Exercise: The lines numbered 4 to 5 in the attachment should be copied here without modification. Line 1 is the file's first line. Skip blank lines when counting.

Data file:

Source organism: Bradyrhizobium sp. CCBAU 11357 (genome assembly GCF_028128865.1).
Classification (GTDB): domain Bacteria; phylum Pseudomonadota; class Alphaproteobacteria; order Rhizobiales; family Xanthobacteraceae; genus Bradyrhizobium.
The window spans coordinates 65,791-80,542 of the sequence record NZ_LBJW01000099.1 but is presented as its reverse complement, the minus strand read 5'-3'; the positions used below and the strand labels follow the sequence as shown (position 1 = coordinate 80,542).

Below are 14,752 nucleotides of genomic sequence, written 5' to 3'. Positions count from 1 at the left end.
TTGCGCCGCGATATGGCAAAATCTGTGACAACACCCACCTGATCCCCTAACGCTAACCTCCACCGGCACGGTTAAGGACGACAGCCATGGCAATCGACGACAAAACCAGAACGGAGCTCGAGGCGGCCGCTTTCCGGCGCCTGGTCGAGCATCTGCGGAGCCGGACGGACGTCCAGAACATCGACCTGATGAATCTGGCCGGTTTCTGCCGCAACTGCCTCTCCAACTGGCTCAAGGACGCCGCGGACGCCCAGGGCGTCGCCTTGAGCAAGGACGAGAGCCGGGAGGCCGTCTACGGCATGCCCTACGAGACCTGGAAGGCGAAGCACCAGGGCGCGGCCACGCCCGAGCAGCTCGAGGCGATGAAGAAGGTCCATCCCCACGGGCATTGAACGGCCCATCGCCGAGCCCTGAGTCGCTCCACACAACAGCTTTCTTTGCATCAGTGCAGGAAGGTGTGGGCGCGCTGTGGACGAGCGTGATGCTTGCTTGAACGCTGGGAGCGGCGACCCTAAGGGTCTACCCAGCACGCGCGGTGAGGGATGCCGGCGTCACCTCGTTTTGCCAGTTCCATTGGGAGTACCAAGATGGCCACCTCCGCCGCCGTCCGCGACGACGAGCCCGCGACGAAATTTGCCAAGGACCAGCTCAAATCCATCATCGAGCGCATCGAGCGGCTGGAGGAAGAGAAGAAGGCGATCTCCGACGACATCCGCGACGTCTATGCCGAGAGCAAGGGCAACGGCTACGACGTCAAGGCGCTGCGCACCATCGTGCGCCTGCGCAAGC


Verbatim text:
Below are 14,752 nucleotides of genomic sequence, written 5' to 3'. Positions count from 1 at the left end.
TTGCGCCGCGATATGGCAAAATCTGTGACAACACCCACCTGATCCCCTAACGCTAACCTCCACCGGCACGGTTAAGGACGACAGCCATGGCAATCGACGACAAAACCAGAACGGAGCTCGAGGCGGCCGCTTTCCGGCGCCTGGTCGAGCATCTGCGGAGCCGGACGGACGTCCAGAACATCGACCTGATGAATCTGGCCGGTTTCTGCCGCAACTGCCTCTCCAACTGGCTCAAGGACGCCGCGGACGCCCAGGGCGTCGCCTTGAGCAAGGACGAGAGCCGGGAGGCCGTCTACGGCATGCCCTACGAGACCTGGAAGGCGAAGCACCAGGGCGCGGCCACGCCCGAGCAGCTCGAGGCGATGAAGAAGGTCCATCCCCACGGGCATTGAACGGCCCATCGCCGAGCCCTGAGTCGCTCCACACAACAGCTTTCTTTGCATCAGTGCAGGAAGGTGTGGGCGCGCTGTGGACGAGCGTGATGCTTGCTTGAACGCTGGGAGCGGCGACCCTAAGGGTCTACCCAGCACGCGCGGTGAGGGATGCCGGCGTCACCTCGTTTTGCCAGTTCCATTGGGAGTACCAAGATGGCCACCTCCGCCGCCGTCCGCGACGACGAGCCCGCGACGAAATTTGCCAAGGACCAGCTCAAATCCATCATCGAGCGCATCGAGCGGCTGGAGGAAGAGAAGAAGGCGATCTCCGACGACATCCGCGACGTCTATGCCGAGAGCAAGGGCAACGGCTACGACGTCAAGGCGCTGCGCACCATCGTGCGCCTGCGCAAGC